Economist, Federal Reserve Bank of Boston. The author thanks Katharine Bradbury and Richard Kopcke for helpful comments and Joshua Congdon-Martin for excellent research assistance.
Even though predictions about a cashless and checkless society have been made for many years, retail payment transactions made with electronic payment instruments still constitute only a small fraction of all payments made in the United States. (1) The rate of growth of electronic payments is estimated to exceed that of paper checks, but the number of checks written still increases each year, and the transition to electronic payments has been slower than forecasted (Bank for International Settlements 2000).
The slow rate of adoption of electronic payment instruments could be caused by supply-related or demand-related factors. While the literature on the supply side of payment systems in the United States is extensive, relatively few empirical studies analyze the demand side. Several articles have examined the cost structure of individual payment instruments (see, for example, Bauer and Hancock 1995; Bauer and Ferrier 1996; Hancock, Humphrey, and Wilcox 1999), and a few others have compared the costs of various payment instruments. The evidence shows that electronic payments are less costly to process than are paper instruments. For example, previous studies have found that automated clearinghouse (ACH) items and electronic check presentments (ECP) cost less to process than do paper checks (Humphrey and Berger 1990; Wells 1996; Stavins 1997).
Yet despite the differences in cost and despite marketing and educational campaigns conducted by the Federal Reserve and other institutions, the volume of electronic payments constitutes a fraction of the number of check or cash transactions. One of the reasons the cost differences have little effect is that the differences in cost among payment instruments typically are not evident to consumers. For example, even though surveys show that retailers consider credit cards to be a more expensive form of payment than cash (Food Marketing Institute 1998), consumers are charged the same amount regardless of how they pay; even differentiated gasoline prices, common in the past, have largely been eliminated, either because including the cost of processing payments in retail prices is more acceptable to consumers than differentiated prices, or because it is too costly to employ differentiated prices. (2)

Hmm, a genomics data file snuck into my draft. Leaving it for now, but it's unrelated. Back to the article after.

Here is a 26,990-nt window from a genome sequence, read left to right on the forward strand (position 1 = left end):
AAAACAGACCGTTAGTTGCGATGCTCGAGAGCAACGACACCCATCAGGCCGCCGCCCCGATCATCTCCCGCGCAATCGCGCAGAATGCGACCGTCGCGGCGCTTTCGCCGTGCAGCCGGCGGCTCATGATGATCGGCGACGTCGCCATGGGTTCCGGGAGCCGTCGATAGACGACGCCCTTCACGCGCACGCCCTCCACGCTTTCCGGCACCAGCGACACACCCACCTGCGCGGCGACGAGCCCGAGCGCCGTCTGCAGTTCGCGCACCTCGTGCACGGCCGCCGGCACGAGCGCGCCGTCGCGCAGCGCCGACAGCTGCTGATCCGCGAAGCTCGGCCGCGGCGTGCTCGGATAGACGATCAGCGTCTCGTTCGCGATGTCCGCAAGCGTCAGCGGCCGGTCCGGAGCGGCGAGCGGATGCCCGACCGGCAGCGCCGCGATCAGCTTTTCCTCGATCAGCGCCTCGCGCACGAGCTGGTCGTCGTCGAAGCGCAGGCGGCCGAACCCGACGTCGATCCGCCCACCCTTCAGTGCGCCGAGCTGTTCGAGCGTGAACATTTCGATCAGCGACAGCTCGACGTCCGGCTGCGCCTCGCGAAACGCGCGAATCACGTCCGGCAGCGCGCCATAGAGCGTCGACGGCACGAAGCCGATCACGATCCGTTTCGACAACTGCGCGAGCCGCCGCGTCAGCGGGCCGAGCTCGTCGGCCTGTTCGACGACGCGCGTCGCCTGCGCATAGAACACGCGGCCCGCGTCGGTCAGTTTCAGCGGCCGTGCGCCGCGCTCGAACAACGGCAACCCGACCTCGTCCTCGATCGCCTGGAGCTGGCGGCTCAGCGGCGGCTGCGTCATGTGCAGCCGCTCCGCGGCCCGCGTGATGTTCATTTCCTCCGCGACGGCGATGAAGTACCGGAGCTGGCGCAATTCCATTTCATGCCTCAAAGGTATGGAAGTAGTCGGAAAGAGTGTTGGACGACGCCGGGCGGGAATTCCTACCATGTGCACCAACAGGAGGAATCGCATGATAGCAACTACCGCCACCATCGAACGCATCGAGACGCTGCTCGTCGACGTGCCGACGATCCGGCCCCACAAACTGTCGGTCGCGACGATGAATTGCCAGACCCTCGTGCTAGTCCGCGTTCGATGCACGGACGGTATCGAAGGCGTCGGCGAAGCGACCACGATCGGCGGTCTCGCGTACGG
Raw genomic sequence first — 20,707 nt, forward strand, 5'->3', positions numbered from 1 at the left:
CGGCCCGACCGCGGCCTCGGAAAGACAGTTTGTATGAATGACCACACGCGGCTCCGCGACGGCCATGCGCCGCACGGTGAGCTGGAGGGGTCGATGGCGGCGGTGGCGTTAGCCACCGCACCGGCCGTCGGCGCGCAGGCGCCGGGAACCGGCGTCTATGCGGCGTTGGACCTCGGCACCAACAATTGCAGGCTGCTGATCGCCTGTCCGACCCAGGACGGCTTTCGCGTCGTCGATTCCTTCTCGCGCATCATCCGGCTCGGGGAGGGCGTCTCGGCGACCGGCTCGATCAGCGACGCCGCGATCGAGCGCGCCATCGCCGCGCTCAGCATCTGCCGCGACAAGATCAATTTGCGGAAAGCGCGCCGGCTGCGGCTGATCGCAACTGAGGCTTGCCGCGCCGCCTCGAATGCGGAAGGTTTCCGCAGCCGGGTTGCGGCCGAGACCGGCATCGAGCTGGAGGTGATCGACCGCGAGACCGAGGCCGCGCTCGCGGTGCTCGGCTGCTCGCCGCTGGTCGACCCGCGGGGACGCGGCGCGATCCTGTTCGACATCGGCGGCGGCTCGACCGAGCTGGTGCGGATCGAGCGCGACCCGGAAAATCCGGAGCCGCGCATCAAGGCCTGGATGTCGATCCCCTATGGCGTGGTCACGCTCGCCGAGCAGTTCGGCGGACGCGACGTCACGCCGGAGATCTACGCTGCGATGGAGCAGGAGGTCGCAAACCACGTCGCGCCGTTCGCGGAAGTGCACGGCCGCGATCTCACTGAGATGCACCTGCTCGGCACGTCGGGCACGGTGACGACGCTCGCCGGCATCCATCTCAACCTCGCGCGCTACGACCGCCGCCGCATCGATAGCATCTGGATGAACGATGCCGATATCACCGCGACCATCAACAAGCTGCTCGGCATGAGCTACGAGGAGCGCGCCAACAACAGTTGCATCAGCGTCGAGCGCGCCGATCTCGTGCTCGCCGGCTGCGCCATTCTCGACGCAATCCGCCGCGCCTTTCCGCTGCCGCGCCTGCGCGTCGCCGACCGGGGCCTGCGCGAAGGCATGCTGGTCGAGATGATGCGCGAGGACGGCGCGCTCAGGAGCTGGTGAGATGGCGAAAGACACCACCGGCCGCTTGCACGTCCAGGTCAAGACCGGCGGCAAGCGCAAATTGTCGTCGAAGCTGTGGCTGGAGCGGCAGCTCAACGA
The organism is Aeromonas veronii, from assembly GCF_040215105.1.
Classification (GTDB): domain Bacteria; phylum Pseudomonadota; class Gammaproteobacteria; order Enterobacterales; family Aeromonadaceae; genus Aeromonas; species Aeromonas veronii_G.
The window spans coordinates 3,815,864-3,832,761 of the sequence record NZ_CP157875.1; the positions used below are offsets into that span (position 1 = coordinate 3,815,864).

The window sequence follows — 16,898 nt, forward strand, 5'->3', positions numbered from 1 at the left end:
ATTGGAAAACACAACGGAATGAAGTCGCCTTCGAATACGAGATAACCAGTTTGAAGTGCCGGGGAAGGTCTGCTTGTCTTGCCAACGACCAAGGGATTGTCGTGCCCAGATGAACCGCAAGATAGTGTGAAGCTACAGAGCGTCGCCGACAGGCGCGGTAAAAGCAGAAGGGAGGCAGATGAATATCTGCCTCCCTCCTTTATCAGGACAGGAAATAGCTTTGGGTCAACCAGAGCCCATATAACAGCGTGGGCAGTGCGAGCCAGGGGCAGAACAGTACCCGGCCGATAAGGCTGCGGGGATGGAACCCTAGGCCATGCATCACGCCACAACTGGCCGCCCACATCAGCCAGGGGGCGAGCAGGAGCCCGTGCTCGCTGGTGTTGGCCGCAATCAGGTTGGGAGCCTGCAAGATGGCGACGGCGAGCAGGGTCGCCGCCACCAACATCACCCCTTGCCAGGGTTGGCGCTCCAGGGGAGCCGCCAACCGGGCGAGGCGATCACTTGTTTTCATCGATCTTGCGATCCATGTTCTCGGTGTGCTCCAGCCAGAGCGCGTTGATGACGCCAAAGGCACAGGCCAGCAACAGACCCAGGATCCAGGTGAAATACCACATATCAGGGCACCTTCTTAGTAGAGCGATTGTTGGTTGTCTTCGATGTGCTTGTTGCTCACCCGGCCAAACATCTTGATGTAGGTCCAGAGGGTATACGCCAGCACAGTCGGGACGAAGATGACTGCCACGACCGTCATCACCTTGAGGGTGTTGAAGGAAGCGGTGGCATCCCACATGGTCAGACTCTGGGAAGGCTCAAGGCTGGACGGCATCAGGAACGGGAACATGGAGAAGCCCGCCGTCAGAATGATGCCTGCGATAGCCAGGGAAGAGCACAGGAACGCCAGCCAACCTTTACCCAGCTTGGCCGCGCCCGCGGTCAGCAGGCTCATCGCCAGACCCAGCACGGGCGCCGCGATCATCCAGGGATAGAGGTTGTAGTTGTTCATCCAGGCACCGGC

Thus, the reasons for the slow adoption of electronic payment instruments may lie on the demand side. This article examines the effect of consumer characteristics on the use of electronic payments. Employing data from the 1998 Survey of Consumer Finances (SCF), the study evaluates the effect of demographic attributes such as education and income on the probability of using electronic payment instruments. The article begins with an overview of the most common types of payment instruments used by households, such as checks, credit and debit cards, direct deposit, and direct payment. Following a brief summary of market research findings, we estimate the effect of several demographic characteristics on the probability of using various electronic payment instruments. The results show a strong effect of demographic characteristics on consumers' use of payment instruments. And even after controlling for many individual characteristics of the consumers, their location also has a large influence on the use of payment instruments. In particular, the fraction of other people in the region using the same type of payment instrument is highly significant in affecting consumers' usage patterns, suggesting that factors other than demographics are important as well. We employ reduced-form regressions, which do not control for supply-related factors. Therefore the effect of consumer characteristics on their use of electronic payments indicates their choice of payment instruments only in the …